Trump Hit With Lawsuit For Blocking Twitter Users

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Wed, Jul 12 - 3:06 pm EDT | 1 week ago by
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    President Donald Trump is facing yet another lawsuit that supporters are decrying as frivolous. This time, the commander in chief has been slapped with a challenge by the Knight First Amendment Institute at New York’s Columbia University for blocking Americans on Twitter.

    Trump himself was named in the lawsuit, alongside White House press secretary Sean Spicer and White House director of social media Daniel Scavino, which was filed on Tuesday.

    “President Trump’s Twitter account has become an important source of news and information about the government, and an important public forum for speech by, to, and about the president,” the lawsuit reads.

    “In an effort to suppress dissent in this forum, defendants have excluded — blocked — Twitter users who have criticized the president or his policies. This practice is unconstitutional, and this suit seeks to end it.”

    The ultimate goal of the lawsuit is to prevent Trump and his social media aides from blocking Twitter users on either his personal Twitter account, which dates back to 2009 and has 33.7 million followers, the official POTUS account (19.3 million followers), or the official White House account (14.9 million followers).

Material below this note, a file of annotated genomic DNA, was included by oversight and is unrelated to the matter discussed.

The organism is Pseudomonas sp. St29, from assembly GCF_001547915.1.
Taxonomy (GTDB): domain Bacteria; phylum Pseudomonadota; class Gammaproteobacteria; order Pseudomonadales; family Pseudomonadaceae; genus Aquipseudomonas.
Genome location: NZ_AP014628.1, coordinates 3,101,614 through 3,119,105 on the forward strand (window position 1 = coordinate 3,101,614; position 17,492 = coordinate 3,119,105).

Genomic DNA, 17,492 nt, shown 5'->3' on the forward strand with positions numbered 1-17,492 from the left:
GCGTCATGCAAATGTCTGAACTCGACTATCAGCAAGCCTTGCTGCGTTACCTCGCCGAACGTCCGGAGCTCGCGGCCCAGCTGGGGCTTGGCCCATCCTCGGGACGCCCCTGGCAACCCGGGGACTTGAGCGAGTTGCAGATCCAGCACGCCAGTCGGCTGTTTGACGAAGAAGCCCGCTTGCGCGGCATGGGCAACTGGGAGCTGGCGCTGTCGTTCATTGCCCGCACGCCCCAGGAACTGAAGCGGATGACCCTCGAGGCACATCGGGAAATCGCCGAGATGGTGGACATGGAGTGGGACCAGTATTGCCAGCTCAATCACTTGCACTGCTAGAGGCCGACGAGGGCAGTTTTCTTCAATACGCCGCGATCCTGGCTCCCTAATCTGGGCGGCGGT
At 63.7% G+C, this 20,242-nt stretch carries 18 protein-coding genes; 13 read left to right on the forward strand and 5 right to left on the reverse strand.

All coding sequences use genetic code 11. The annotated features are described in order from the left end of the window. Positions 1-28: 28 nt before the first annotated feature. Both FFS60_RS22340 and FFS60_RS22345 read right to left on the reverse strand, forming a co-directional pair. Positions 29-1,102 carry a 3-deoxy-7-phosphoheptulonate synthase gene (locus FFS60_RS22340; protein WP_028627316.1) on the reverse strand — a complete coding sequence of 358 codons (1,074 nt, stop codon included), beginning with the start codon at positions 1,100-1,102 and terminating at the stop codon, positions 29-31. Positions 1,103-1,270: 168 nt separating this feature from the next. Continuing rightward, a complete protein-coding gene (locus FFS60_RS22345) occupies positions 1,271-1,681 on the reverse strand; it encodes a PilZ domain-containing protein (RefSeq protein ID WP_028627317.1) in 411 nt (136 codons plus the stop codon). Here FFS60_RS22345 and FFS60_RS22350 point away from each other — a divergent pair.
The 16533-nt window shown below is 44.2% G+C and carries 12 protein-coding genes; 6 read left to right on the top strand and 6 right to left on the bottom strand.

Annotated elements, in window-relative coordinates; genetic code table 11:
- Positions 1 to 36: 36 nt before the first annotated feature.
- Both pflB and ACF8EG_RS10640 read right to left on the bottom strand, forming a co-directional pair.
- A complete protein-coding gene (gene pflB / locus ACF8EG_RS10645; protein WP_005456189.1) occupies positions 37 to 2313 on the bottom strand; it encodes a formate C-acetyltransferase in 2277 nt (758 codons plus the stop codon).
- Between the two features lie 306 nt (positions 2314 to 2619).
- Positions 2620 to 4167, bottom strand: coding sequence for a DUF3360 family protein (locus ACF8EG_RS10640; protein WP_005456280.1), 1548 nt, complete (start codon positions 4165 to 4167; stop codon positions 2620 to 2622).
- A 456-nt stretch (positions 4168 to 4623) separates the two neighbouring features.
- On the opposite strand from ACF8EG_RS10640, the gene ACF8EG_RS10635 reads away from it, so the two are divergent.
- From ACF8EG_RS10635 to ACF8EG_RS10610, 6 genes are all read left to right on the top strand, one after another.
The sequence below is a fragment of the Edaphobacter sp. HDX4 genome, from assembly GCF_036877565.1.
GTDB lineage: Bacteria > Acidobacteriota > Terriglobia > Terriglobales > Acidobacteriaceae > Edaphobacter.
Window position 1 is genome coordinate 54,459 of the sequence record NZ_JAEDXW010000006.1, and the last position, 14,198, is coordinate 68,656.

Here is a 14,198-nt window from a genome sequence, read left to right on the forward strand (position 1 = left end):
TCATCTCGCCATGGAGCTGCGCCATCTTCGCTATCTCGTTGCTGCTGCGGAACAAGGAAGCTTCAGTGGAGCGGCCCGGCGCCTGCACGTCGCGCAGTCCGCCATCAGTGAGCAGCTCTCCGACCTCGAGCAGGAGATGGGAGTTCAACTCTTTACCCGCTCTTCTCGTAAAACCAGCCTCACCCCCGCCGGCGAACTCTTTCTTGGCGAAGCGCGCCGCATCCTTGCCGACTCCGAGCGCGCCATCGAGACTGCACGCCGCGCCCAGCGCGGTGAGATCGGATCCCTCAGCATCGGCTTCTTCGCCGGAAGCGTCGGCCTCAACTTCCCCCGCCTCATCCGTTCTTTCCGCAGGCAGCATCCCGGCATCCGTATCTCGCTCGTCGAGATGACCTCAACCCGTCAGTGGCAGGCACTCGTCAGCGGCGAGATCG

Seven people blocked from the president’s personal page – the frequent use of which Trump described as “modern day presidential” in a recent tweet – were named as plaintiffs in the lawsuit, which provides examples of why those people were blocked.

    One person was allegedly blocked for commenting, “Congrats and now black lung won’t be covered under #TrumpCare” on a Trump tweet congratulating the opening of a Pennsylvania coal mine. The lawsuit goes so far as to detail how many likes and retweets each tweet that resulted in a presidential block received.

    In addition to stripping Trump of the option to block, the Knight Institute is seeking the court to declare Trump’s act of blocking people unconstitutional, to pay the plaintiffs’ attorney fees, and to “grant additional relief as may be just and proper.”

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